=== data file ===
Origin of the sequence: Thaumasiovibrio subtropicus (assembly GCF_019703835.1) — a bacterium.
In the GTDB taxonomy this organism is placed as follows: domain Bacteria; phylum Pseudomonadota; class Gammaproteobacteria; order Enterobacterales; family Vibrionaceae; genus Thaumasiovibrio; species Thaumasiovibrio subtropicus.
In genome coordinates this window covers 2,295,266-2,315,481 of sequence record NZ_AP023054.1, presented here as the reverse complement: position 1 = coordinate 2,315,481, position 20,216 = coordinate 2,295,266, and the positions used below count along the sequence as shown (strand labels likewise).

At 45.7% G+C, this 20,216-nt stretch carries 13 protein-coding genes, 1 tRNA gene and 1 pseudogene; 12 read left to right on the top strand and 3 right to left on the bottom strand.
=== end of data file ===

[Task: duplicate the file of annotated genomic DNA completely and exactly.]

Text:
Origin of the sequence: Thaumasiovibrio subtropicus (assembly GCF_019703835.1) — a bacterium.
In the GTDB taxonomy this organism is placed as follows: domain Bacteria; phylum Pseudomonadota; class Gammaproteobacteria; order Enterobacterales; family Vibrionaceae; genus Thaumasiovibrio; species Thaumasiovibrio subtropicus.
In genome coordinates this window covers 2,295,266-2,315,481 of sequence record NZ_AP023054.1, presented here as the reverse complement: position 1 = coordinate 2,315,481, position 20,216 = coordinate 2,295,266, and the positions used below count along the sequence as shown (strand labels likewise).

At 45.7% G+C, this 20,216-nt stretch carries 13 protein-coding genes, 1 tRNA gene and 1 pseudogene; 12 read left to right on the top strand and 3 right to left on the bottom strand.